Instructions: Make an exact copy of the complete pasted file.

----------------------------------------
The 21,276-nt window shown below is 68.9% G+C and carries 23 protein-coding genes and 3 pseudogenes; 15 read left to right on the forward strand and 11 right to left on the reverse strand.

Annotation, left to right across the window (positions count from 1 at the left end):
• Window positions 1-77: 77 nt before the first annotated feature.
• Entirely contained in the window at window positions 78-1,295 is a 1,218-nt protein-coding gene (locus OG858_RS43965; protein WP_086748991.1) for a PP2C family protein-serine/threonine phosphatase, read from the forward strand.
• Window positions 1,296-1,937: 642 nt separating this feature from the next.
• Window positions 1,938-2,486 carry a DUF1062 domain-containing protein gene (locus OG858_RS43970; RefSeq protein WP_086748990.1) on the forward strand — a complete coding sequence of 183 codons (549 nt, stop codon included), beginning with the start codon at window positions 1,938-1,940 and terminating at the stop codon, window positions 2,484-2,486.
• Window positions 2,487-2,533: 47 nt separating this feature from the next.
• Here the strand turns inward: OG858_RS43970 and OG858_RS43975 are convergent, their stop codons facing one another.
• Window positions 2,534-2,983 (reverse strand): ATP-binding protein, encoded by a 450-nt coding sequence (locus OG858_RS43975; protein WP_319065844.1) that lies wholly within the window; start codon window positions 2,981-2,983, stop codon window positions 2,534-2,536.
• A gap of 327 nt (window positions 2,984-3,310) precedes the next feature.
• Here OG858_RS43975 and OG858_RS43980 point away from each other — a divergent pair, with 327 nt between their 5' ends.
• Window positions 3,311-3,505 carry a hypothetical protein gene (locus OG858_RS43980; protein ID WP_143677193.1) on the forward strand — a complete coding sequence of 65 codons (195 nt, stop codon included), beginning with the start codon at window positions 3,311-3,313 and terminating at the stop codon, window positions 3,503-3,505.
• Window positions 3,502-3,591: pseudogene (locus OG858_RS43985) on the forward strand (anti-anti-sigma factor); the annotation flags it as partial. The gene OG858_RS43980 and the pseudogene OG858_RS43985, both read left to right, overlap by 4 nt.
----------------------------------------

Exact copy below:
The 21,276-nt window shown below is 68.9% G+C and carries 23 protein-coding genes and 3 pseudogenes; 15 read left to right on the forward strand and 11 right to left on the reverse strand.

Annotation, left to right across the window (positions count from 1 at the left end):
• Window positions 1-77: 77 nt before the first annotated feature.
• Entirely contained in the window at window positions 78-1,295 is a 1,218-nt protein-coding gene (locus OG858_RS43965; protein WP_086748991.1) for a PP2C family protein-serine/threonine phosphatase, read from the forward strand.
• Window positions 1,296-1,937: 642 nt separating this feature from the next.
• Window positions 1,938-2,486 carry a DUF1062 domain-containing protein gene (locus OG858_RS43970; RefSeq protein WP_086748990.1) on the forward strand — a complete coding sequence of 183 codons (549 nt, stop codon included), beginning with the start codon at window positions 1,938-1,940 and terminating at the stop codon, window positions 2,484-2,486.
• Window positions 2,487-2,533: 47 nt separating this feature from the next.
• Here the strand turns inward: OG858_RS43970 and OG858_RS43975 are convergent, their stop codons facing one another.
• Window positions 2,534-2,983 (reverse strand): ATP-binding protein, encoded by a 450-nt coding sequence (locus OG858_RS43975; protein WP_319065844.1) that lies wholly within the window; start codon window positions 2,981-2,983, stop codon window positions 2,534-2,536.
• A gap of 327 nt (window positions 2,984-3,310) precedes the next feature.
• Here OG858_RS43975 and OG858_RS43980 point away from each other — a divergent pair, with 327 nt between their 5' ends.
• Window positions 3,311-3,505 carry a hypothetical protein gene (locus OG858_RS43980; protein ID WP_143677193.1) on the forward strand — a complete coding sequence of 65 codons (195 nt, stop codon included), beginning with the start codon at window positions 3,311-3,313 and terminating at the stop codon, window positions 3,503-3,505.
• Window positions 3,502-3,591: pseudogene (locus OG858_RS43985) on the forward strand (anti-anti-sigma factor); the annotation flags it as partial. The gene OG858_RS43980 and the pseudogene OG858_RS43985, both read left to right, overlap by 4 nt.